City growth trumps earnings

This is more than treble average yearly wage growth of 1.3%.

The three cities with the highest property price growth year-on-year are London (17.3%), Bristol (13.2%) and Cambridge (12.2%) although momentum in these markets is said to be slowing.

The lowest house price growth was recorded in Glasgow (5.5%) and Liverpool (5.5%), but these cities are reportedly starting to see growth accelerate.

Since the Scottish referendum Edinburgh and Glasgow’s house prices have seen a bounce, with average prices increasing by 4.1% and 2.2% respectively in the last quarter alone.

In the last three months UK house price growth has slowed, increasing by 0.6% per month compared to 1.1% in the three months to May.

Richard Donnell, research director of Hometrack, said: “Momentum in house price increases is starting to slow with less pent-up demand for housing than two years ago.

“Whilst mortgage rates remain low, new mortgage affordability tests and loan to income caps are impacting on the ability of marginal buyers to access the market, especially in the higher value markets such as London.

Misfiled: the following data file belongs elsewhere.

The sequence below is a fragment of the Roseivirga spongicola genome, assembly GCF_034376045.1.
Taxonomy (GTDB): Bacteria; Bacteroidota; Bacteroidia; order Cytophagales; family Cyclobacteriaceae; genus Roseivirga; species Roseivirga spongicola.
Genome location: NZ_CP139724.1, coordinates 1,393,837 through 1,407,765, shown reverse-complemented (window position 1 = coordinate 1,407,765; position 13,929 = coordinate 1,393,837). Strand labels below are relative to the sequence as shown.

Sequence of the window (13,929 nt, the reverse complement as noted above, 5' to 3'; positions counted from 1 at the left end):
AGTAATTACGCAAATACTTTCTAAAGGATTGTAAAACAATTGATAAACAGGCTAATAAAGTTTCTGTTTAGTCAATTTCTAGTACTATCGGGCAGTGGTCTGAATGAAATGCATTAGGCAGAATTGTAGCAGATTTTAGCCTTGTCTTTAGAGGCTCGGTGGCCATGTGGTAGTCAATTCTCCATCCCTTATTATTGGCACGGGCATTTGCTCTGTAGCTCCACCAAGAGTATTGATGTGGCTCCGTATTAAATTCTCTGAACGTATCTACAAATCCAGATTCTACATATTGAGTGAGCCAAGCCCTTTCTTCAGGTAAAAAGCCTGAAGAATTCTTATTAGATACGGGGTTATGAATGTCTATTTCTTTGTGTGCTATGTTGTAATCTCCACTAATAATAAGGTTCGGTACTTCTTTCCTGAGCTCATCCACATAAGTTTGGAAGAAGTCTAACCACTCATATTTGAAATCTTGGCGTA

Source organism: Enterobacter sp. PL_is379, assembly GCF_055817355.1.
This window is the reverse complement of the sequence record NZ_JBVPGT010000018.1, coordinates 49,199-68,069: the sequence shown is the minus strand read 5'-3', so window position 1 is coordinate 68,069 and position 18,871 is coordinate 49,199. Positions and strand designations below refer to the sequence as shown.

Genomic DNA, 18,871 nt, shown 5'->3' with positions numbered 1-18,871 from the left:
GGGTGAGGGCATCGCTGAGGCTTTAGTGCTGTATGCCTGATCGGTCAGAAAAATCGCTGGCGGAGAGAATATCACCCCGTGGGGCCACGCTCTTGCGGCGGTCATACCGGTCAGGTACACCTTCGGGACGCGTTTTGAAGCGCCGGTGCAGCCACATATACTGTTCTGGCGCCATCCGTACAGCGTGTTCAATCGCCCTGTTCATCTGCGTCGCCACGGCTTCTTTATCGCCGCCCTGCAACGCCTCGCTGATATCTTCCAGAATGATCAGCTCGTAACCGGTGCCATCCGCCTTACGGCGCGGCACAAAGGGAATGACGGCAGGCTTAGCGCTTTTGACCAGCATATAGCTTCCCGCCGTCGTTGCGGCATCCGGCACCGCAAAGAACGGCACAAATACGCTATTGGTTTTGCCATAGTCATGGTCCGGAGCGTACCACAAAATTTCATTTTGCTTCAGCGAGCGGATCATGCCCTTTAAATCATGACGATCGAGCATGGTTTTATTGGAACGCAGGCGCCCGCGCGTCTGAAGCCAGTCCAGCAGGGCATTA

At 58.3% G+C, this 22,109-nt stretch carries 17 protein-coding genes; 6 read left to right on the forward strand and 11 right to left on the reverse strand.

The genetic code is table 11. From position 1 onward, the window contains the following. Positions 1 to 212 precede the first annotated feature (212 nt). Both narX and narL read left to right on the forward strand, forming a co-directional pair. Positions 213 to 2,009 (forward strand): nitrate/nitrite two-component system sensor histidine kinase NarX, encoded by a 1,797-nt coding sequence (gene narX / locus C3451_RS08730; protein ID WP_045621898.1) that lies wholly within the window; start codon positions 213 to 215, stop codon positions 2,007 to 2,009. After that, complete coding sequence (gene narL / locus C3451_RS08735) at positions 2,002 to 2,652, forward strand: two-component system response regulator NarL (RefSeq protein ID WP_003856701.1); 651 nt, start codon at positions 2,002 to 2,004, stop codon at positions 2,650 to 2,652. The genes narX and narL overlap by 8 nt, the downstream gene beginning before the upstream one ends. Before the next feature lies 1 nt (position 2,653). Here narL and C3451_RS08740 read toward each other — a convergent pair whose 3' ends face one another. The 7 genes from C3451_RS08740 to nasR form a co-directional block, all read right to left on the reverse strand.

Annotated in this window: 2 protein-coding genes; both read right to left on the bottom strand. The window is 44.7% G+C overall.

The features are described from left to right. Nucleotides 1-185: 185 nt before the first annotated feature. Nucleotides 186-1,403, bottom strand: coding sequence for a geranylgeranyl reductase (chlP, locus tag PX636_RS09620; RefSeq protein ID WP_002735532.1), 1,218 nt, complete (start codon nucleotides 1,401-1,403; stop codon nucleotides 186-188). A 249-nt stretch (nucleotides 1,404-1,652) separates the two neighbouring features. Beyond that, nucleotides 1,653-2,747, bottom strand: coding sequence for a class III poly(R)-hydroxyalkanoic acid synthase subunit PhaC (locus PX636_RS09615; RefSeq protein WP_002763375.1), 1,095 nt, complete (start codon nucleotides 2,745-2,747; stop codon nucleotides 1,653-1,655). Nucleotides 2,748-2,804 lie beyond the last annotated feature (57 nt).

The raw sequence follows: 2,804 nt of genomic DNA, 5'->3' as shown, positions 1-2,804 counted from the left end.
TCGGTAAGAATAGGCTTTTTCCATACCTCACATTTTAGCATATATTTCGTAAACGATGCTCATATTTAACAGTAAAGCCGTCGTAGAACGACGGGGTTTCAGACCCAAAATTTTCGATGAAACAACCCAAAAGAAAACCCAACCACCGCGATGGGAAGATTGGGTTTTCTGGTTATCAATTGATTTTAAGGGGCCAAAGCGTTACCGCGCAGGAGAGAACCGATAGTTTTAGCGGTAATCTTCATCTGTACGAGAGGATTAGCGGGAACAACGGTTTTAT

“We expect the rate of house price growth to slow further in the run up to the year end.”

The index said that while growth in most cities is decelerating cities with the lowest growth in spring 2014 - Glasgow, Edinburgh and Newcastle – are seeing prices accelerate.

However average prices decrease by 1.2% and 2.3% in Oxford and Cambridge in the last three months after seeing strong gains of 42% and 52% in the last four years.

House prices in Liverpool and Glasgow are currently 41% lower than the UK average, while on the flipside London’s prices are 117% more expensive than the UK average.

Donnell added: “There are still bright spots of activity amid reports of a wider national slowdown.

“For the first time since the financial crisis, an improved economic outlook has seen house prices in cities outside the south of England rising off a low base.

“By the end of the year, we could well see monthly house price growth in London slipping below that of some of major cities outside the south east.”